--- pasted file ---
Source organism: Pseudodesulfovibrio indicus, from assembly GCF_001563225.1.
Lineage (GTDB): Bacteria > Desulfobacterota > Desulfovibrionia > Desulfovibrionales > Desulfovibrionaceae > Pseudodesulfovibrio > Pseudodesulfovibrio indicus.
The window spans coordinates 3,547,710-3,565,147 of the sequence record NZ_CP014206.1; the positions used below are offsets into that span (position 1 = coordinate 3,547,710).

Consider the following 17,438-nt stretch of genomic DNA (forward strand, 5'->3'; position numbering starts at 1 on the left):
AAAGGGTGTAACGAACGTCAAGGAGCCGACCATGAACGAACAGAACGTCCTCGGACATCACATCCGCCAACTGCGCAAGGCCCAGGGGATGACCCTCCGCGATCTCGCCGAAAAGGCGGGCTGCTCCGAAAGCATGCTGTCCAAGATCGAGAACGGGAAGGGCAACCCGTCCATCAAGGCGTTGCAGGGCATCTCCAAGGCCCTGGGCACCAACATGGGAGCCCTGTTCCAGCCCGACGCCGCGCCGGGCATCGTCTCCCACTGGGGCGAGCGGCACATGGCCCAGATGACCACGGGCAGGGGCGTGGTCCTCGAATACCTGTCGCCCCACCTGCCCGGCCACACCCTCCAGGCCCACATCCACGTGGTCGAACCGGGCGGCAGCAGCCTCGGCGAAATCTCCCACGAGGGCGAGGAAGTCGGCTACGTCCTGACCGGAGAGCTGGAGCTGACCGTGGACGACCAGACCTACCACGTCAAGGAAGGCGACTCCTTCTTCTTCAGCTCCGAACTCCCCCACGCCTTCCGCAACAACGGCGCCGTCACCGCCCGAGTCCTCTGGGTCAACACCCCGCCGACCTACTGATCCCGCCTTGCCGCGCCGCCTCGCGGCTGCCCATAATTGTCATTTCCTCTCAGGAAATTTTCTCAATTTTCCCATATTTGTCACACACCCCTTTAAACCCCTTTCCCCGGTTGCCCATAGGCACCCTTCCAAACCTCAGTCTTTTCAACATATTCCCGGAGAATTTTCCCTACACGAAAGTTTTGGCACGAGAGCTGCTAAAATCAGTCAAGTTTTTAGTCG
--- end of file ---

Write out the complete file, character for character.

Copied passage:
Source organism: Pseudodesulfovibrio indicus, from assembly GCF_001563225.1.
Lineage (GTDB): Bacteria > Desulfobacterota > Desulfovibrionia > Desulfovibrionales > Desulfovibrionaceae > Pseudodesulfovibrio > Pseudodesulfovibrio indicus.
The window spans coordinates 3,547,710-3,565,147 of the sequence record NZ_CP014206.1; the positions used below are offsets into that span (position 1 = coordinate 3,547,710).

Consider the following 17,438-nt stretch of genomic DNA (forward strand, 5'->3'; position numbering starts at 1 on the left):
AAAGGGTGTAACGAACGTCAAGGAGCCGACCATGAACGAACAGAACGTCCTCGGACATCACATCCGCCAACTGCGCAAGGCCCAGGGGATGACCCTCCGCGATCTCGCCGAAAAGGCGGGCTGCTCCGAAAGCATGCTGTCCAAGATCGAGAACGGGAAGGGCAACCCGTCCATCAAGGCGTTGCAGGGCATCTCCAAGGCCCTGGGCACCAACATGGGAGCCCTGTTCCAGCCCGACGCCGCGCCGGGCATCGTCTCCCACTGGGGCGAGCGGCACATGGCCCAGATGACCACGGGCAGGGGCGTGGTCCTCGAATACCTGTCGCCCCACCTGCCCGGCCACACCCTCCAGGCCCACATCCACGTGGTCGAACCGGGCGGCAGCAGCCTCGGCGAAATCTCCCACGAGGGCGAGGAAGTCGGCTACGTCCTGACCGGAGAGCTGGAGCTGACCGTGGACGACCAGACCTACCACGTCAAGGAAGGCGACTCCTTCTTCTTCAGCTCCGAACTCCCCCACGCCTTCCGCAACAACGGCGCCGTCACCGCCCGAGTCCTCTGGGTCAACACCCCGCCGACCTACTGATCCCGCCTTGCCGCGCCGCCTCGCGGCTGCCCATAATTGTCATTTCCTCTCAGGAAATTTTCTCAATTTTCCCATATTTGTCACACACCCCTTTAAACCCCTTTCCCCGGTTGCCCATAGGCACCCTTCCAAACCTCAGTCTTTTCAACATATTCCCGGAGAATTTTCCCTACACGAAAGTTTTGGCACGAGAGCTGCTAAAATCAGTCAAGTTTTTAGTCG